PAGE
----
[CrossRef]
 
Carrol KM, Nich C, Rounsaville BJ: Differential symptom reduction in depressed cocaine abusers treated with psychotherapy and pharmacotherapy. J Nerv Ment Dis  1995; 183:251–259
[PubMed]
[CrossRef]
 
Avants SK, Margolin A, Kosten TR, Cooney NL: Differences between responders and nonresponders to cocaine cues in the laboratory. Addict Behav  1995; 20:215–224
[PubMed]
[CrossRef]
 
Ehrman RN, Robbins SJ, Childress AR, O’Brien CP: Conditioned responses to cocaine-related stimuli in cocaine abuse patients. Psychopharmacology (Berl)  1992; 107:523–529
[PubMed]
[CrossRef]
 
+

References

Gawin FH, Ellinwood EH: Cocaine and other stimulants, actions, abuse and treatment. N Engl J Med 1988; 318:1173–  1182
 
Miller NS, Summers GL, Gold MS: Cocaine dependence: alcohol and other drug dependence and withdrawal characteristics. J Addict Disord  1993; 12:25–35
[CrossRef]
 
Dackis CA, Gold MS: The physiology of cocaine craving and "crashing." Arch Gen Psychiatry  1987; 44:298–299
[PubMed]
 
Gawin FH, Kleber HD: Abstinence symptomatology and psychiatric diagnosis in cocaine abusers, clinical observations. Arch Gen Psychiatry  1986; 43:107–113
[PubMed]
 
Robertson MW, Leslie CA, Bennet JP Jr: Apparent synaptic dopamine deficiency induced by withdrawal from chronic cocaine treatment. Brain Res  1991; 538:337–339
[PubMed]
[CrossRef]
 
Miller NS, Dackis CA, Gold MS: The relationship of addiction, tolerance, and dependence to alcohol and drugs: a neurochemical approach. J Subst Abuse Treat  1987; 4:197–207
[PubMed]
[CrossRef]
 
Weiss F, Markou A, Lorang MT, Koob GF: Basal extracellular levels in the nucleus accumbens are decreased during cocaine withdrawal after unlimited-access self-administration. Brain Res  1992; 593:314–318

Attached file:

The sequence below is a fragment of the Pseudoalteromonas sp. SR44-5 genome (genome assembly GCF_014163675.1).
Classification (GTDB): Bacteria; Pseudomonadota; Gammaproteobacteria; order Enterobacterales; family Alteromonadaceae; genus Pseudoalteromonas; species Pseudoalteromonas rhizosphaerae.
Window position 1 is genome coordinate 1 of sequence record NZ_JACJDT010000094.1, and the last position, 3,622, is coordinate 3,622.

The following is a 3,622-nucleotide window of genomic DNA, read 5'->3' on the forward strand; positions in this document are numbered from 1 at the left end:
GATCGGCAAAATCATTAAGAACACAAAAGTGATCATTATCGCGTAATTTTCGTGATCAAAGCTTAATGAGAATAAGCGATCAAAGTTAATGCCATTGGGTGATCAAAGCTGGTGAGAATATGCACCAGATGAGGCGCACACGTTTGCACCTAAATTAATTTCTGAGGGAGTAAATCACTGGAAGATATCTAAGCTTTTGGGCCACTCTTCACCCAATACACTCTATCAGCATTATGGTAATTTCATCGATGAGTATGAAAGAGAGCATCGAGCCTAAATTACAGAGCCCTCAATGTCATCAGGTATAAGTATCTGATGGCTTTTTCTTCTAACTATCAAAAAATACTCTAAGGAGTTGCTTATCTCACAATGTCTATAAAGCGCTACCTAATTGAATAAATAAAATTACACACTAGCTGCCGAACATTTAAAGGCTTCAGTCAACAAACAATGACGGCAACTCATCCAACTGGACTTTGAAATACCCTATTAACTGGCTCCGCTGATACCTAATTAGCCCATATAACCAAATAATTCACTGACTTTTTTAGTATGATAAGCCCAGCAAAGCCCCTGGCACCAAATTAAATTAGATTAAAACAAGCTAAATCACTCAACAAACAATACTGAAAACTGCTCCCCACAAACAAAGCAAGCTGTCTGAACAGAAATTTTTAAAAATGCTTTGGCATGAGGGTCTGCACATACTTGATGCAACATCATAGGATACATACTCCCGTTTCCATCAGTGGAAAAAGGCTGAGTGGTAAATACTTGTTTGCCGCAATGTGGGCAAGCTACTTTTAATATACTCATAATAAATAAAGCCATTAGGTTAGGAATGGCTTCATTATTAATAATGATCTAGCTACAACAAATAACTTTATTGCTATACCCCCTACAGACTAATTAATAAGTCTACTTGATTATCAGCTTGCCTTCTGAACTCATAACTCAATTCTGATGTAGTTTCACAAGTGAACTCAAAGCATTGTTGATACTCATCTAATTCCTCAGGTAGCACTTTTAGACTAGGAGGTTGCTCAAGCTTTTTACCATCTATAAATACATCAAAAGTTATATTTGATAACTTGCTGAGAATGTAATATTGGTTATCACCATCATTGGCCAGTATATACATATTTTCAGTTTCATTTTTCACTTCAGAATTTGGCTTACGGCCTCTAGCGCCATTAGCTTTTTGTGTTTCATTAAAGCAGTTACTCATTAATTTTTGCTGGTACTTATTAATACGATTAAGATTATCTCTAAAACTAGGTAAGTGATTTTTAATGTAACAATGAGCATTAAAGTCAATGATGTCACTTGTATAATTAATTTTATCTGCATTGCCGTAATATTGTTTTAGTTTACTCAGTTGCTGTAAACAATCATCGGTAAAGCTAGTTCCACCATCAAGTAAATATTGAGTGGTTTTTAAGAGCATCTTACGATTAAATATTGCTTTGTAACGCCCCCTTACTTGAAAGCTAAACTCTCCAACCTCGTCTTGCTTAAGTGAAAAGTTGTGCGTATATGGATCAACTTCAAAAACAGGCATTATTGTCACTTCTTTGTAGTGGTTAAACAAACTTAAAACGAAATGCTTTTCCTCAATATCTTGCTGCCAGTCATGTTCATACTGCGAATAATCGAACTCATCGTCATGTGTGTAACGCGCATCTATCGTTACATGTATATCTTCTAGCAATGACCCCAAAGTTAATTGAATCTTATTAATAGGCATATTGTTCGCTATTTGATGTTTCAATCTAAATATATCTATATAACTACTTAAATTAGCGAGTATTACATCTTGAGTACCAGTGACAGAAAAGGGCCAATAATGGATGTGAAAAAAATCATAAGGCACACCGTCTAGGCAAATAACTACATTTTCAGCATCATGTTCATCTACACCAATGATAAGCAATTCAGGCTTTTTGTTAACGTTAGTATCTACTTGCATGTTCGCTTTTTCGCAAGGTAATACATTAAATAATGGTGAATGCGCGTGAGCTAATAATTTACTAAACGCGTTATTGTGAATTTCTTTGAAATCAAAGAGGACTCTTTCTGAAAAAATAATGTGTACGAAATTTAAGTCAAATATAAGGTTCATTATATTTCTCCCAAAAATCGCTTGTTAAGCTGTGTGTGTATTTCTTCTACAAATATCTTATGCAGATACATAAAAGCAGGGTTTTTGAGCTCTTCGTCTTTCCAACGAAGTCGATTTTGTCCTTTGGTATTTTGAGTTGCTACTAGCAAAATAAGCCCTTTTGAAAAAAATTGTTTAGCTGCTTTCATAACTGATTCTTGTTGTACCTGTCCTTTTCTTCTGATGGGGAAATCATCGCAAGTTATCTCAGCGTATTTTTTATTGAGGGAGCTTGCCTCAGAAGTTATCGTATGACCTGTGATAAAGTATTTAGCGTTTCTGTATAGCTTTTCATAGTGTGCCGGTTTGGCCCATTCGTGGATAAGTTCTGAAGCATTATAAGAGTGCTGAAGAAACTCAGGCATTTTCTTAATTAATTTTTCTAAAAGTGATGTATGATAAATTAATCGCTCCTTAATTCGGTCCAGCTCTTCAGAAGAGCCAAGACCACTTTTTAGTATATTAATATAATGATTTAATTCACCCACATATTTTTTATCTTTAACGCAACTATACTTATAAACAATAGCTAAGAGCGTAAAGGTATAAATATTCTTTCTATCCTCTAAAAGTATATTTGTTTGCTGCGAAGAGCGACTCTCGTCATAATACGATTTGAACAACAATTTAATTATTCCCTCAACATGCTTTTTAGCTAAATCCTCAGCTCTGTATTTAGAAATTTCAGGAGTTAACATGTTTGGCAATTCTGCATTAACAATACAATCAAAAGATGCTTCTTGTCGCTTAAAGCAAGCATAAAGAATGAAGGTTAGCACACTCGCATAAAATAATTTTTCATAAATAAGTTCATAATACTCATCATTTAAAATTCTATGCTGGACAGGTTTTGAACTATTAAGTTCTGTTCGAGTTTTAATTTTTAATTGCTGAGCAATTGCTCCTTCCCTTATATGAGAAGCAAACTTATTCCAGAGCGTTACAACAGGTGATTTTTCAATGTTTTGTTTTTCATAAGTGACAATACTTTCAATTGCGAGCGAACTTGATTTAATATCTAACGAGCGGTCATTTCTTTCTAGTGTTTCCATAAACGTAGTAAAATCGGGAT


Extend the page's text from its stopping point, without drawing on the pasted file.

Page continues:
[PubMed]
[CrossRef]
 
Brown RA, Monti PM, Myers MG, Martin RA, Rivinus T, Dubreuil ME, Rohsenow DJ: Depression among cocaine abusers in treatment: relation to cocaine and alcohol use and treatment outcome. Am J Psychiatry  1998; 155:220–225
[PubMed]
 
Kosten TR, Rounsaville BJ, Kleber HD: A 2.5-year follow-up of cocaine use among treated opioid addicts: have our treatments helped? Arch Gen Psychiatry  1987; 44:281–284
[PubMed]
 
Ziedonis DM, Kosten TR: Pharmacotherapy improves treatment outcome in depressed cocaine addicts. J Psychoactive Drugs  1991; 23:417–425
[PubMed]
 
McLellan AT, Kushner H, Metzger D, Peters R, Smith I, Grissom G, Pettinati H, Argeriou M: The fifth edition of the Addiction Severity Index. J Subst Abuse Treat  1992; 9:199–213
[PubMed]
[CrossRef]
 
Derogatis LR, Melisaratos N: The Brief Symptom Inventory: an introductory report. Psychol Med  1983; 13:595–605
[PubMed]
[CrossRef]
 
Beck AT, Ward CH, Mendelson M, Mock J, Erbaugh J: An interview for measuring depression. Arch Gen Psychiatry  1961; 4:561–571
[PubMed]
 
Spreen O, Strauss E: A Compendium of Neuropsychological Tests, Administration, Norms, and Commentary, 2nd ed. New York, Oxford University Press, 1998
 
Chan W, Yung Y-F, Bentler P, Tang M-L: Tests of independence for ordinal data using bootstrap. Educational and Psychol Measurement  1998; 58:221–240
[CrossRef]
 
Keppel G: Design and Analysis: A Researcher’s Handbook. Englewood Cliffs, NJ, Prentice-Hall, 1982
 
Araujo L, Goldberg P, Eyma J, Madhusoodanan S, Buff DD, Shamim K, Brenner R: The effect of anxiety and depression on completion/withdrawal status in patients admitted to substance abuse detoxification program. J Subst Abuse Treat  1996; 13:61–66
[PubMed]
[CrossRef]
 
Carrol KM, Nich C, Rounsaville BJ: Differential symptom reduction in depressed cocaine abusers treated with psychotherapy and pharmacotherapy. J Nerv Ment Dis  1995; 183:251–259
[PubMed]
[CrossRef]
 
Avants SK, Margolin A, Kosten TR, Cooney NL: Differences between responders and nonresponders to cocaine cues in the laboratory. Addict Behav  1995; 20:215–224
[PubMed]
[CrossRef]
 
Ehrman RN, Robbins SJ, Childress AR, O’Brien CP: Conditioned responses to cocaine-related stimuli in cocaine abuse patients. Psychopharmacology (Berl)  1992; 107:523–529
[PubMed]
[CrossRef]